Ardina Bridging Gaps in Healthcare Coverage for Younger Generations

Healthcare costs are astronomically rising. One in five people have a high deductible plan with an average $1,217 annual deductible. (More on those findings here.) That means three things. Most people avoid going to the doctor, insurance isn’t really useful until a catastrophic event, and most people don’t have ancillary insurances like dental and vision.

A new Columbus-based healthcare startup is looking to close those gaps in coverage with what it calls the AAA of healthcare. Ardina is an insurance supplement (not an insurance plan) that gives its members access to telemedicine and discounted health services.

CEO Shaun Young calls it healthcare for the digital generation.

“We’re really going after a younger person,” he says. “We want to help people stay healthy.”

Two affordable plans give Ardina subscribers access to additional healthcare services that round out their high-deductible pans.

For $10/month individuals have access to telemedicine with licensed doctors, prescription discounts and a prescription price-checker tool.

“The membership that starts at $10 covers an entire household,” Young adds.

Telemedince offers both speed and convenience when it comes to basic medical issues. For example, Young says many women know when they have a UTI but the process of going to the doctor then getting the necessary prescriptions can waste an entire day. With Ardina’s access to telemedicine services, a woman can explain her symptoms and speak with a physician and be issued a prescription to pick up at her own convenience all in about 15 minutes.

A $20/month plan includes the benefits of the $10 plan, plus discounted rates on services like urgent care, dental, vision, labs and chiropractic. It’s essentially giving individuals access to the same in-network rates a person who was connected with a large employer would receive without actually working there.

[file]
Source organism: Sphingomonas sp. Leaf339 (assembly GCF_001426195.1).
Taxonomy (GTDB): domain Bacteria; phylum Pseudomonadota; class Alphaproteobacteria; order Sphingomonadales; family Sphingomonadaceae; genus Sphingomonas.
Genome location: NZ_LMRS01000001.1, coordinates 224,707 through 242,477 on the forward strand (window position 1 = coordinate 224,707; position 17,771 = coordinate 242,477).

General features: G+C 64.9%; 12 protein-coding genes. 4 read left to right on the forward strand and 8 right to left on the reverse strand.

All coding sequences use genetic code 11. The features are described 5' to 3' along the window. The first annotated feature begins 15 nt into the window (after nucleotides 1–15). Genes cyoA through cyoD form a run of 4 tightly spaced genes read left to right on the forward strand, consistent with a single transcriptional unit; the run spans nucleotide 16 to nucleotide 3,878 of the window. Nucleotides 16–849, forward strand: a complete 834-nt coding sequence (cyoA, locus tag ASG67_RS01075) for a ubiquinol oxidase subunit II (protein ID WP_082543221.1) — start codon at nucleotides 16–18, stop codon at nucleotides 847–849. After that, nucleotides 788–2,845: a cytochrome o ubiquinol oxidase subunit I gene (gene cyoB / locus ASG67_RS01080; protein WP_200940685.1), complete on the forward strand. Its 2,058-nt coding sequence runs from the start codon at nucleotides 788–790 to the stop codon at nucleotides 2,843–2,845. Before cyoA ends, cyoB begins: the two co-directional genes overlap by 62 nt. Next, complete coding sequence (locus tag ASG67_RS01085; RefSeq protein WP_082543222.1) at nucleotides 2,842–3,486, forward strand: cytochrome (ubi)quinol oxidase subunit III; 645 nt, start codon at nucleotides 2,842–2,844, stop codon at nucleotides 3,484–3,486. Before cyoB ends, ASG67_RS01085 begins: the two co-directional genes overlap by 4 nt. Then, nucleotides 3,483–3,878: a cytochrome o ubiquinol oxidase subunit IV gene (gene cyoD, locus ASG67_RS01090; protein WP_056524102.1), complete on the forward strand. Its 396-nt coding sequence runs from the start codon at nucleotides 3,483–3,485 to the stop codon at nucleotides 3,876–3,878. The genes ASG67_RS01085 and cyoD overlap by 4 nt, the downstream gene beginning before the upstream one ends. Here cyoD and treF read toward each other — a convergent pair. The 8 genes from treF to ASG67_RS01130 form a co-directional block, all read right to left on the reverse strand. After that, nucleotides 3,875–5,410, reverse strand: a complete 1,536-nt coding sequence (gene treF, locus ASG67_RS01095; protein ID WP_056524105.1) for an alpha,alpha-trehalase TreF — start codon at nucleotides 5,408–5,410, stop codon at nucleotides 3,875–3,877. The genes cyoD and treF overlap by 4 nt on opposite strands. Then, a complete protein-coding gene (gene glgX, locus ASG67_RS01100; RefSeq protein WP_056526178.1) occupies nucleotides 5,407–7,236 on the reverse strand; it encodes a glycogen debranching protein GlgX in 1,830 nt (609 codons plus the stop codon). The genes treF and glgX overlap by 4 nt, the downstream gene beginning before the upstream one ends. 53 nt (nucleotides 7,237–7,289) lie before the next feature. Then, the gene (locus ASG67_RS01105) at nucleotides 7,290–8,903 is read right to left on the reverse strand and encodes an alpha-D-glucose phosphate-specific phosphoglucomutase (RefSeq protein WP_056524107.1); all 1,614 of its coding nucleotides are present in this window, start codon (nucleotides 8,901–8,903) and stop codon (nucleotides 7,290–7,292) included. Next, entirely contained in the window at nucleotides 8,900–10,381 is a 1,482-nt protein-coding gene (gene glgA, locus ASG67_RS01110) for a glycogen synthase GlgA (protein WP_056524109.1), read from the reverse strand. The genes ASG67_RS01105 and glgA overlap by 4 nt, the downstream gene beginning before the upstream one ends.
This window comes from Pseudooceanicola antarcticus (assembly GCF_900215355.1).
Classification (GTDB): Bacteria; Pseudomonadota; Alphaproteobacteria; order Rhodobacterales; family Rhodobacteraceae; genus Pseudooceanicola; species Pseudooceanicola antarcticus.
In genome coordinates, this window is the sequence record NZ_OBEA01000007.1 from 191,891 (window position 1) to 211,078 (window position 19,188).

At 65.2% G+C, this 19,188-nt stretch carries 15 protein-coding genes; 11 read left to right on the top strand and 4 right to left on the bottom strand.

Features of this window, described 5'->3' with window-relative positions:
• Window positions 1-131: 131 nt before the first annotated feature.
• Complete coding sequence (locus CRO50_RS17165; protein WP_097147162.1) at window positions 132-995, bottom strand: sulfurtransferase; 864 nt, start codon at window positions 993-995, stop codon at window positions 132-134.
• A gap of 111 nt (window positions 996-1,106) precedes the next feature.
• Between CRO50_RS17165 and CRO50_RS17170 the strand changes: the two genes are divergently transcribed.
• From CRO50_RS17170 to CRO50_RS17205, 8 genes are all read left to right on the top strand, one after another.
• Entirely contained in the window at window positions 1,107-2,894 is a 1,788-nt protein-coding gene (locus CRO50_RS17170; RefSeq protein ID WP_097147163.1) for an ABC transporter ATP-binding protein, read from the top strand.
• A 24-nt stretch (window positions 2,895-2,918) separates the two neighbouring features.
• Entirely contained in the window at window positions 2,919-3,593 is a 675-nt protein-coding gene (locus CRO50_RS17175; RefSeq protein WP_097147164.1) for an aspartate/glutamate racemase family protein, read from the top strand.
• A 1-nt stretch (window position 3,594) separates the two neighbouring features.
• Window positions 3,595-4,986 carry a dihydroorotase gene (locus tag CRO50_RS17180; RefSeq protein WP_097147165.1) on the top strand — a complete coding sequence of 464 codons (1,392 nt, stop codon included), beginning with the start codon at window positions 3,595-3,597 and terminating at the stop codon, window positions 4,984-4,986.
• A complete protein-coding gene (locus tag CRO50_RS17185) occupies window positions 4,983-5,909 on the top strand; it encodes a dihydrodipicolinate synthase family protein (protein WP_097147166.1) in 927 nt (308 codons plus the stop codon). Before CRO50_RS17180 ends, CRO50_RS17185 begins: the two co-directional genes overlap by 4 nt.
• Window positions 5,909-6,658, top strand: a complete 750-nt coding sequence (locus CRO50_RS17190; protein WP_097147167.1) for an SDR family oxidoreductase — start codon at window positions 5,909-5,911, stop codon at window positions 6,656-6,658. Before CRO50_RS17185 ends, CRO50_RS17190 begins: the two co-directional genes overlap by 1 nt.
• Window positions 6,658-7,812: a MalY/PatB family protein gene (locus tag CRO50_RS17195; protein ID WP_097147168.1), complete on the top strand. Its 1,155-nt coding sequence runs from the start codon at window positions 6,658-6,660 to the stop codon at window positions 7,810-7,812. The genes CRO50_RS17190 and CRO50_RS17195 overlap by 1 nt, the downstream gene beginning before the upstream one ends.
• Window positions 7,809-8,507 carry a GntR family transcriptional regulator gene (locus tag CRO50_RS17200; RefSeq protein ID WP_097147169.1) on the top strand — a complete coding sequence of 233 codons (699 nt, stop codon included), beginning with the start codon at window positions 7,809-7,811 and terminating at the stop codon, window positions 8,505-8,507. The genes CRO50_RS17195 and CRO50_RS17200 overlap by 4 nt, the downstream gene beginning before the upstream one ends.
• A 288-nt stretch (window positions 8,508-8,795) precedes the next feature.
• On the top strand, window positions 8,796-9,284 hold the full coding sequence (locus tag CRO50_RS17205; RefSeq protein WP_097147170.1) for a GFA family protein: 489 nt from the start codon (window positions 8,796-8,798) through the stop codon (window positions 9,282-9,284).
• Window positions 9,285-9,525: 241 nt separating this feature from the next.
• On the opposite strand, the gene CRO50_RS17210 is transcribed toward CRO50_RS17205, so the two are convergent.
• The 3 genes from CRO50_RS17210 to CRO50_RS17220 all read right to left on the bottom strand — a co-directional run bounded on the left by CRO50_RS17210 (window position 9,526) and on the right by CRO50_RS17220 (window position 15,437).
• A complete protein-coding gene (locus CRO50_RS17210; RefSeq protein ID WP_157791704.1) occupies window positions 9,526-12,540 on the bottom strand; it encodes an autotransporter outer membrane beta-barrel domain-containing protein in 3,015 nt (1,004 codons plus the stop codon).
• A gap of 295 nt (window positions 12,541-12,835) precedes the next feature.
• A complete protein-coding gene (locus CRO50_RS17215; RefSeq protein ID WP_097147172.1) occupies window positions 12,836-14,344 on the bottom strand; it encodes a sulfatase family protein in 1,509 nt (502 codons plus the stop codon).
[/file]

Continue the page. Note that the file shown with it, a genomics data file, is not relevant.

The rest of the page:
Say it costs $100 for a teeth cleaning without insurance, but only $50 with.

“[We’re] giving Ardina members access to those discounted rates that were pre-negotiated by insurers,” Young says. “Most healthcare professionals contract with major insurance carriers so they are already in the network and accepting those rates.”

While this obviously seems like an advantage for patients, Young says he has been pleasantly surprised at how on-board healthcare providers have been. While it’s a discounted rate, they are getting paid day-of for services, and with less paperwork. Young explains that instead of sending a claim in through insurance, a patient will pay the predetermined rate right after their visit. And, more patients will probably visit if they can access discounted rates.

Ardina’s development highlights the unique ways that large companies can get involved with startups. Young was employed with local healthcare giant Cardinal Health until December.

“I really wanted to try my hand as a startup,” Young says of his departure. But it wasn’t the end of the relationship. Cardinal Health provided an investment and and strategic partnership for Ardina, leveraging their brand, network and ideas, yet allowing Young to still make decisions as the CEO of the startup.

“The experiment we’re doing is how to do innovation outside big companies,” Young says. Healthcare is changing faster than he’s ever seen (he has 20 years of experience in the field), and says Cardinal knows it needs to change even faster, or be left behind. Sometimes that innovation is better done inside a company, and sometimes out.

“There are sometimes business models that don’t fit inside of an existing infrastructure,” Young says. “That’s when it makes sense to sit outside of the big companies.”

Ardina launches this week and aims to build a Central Ohio audience before turning on the marketing and taking the solution nationwide. There’s two main groups the startup is focused on for the membership – individuals and small businesses. Young hopes that small businesses and other startups could offer Ardina as some sort of supplement to employees’ insurance.

So far, the product has been met with positive reception and support.

“What’s been amazing is how receptive and supportive the Columbus community has been,” Young says.

While they may not have faced some of the traditional challenges of startups like funding, building awareness is always a hurdle. Another, and one of their biggest obstacles, is unique to the industry.

“The other challenge will always be around explaining because healthcare is such a confusing system,” Young says. “That education is one of the biggest challenges.”

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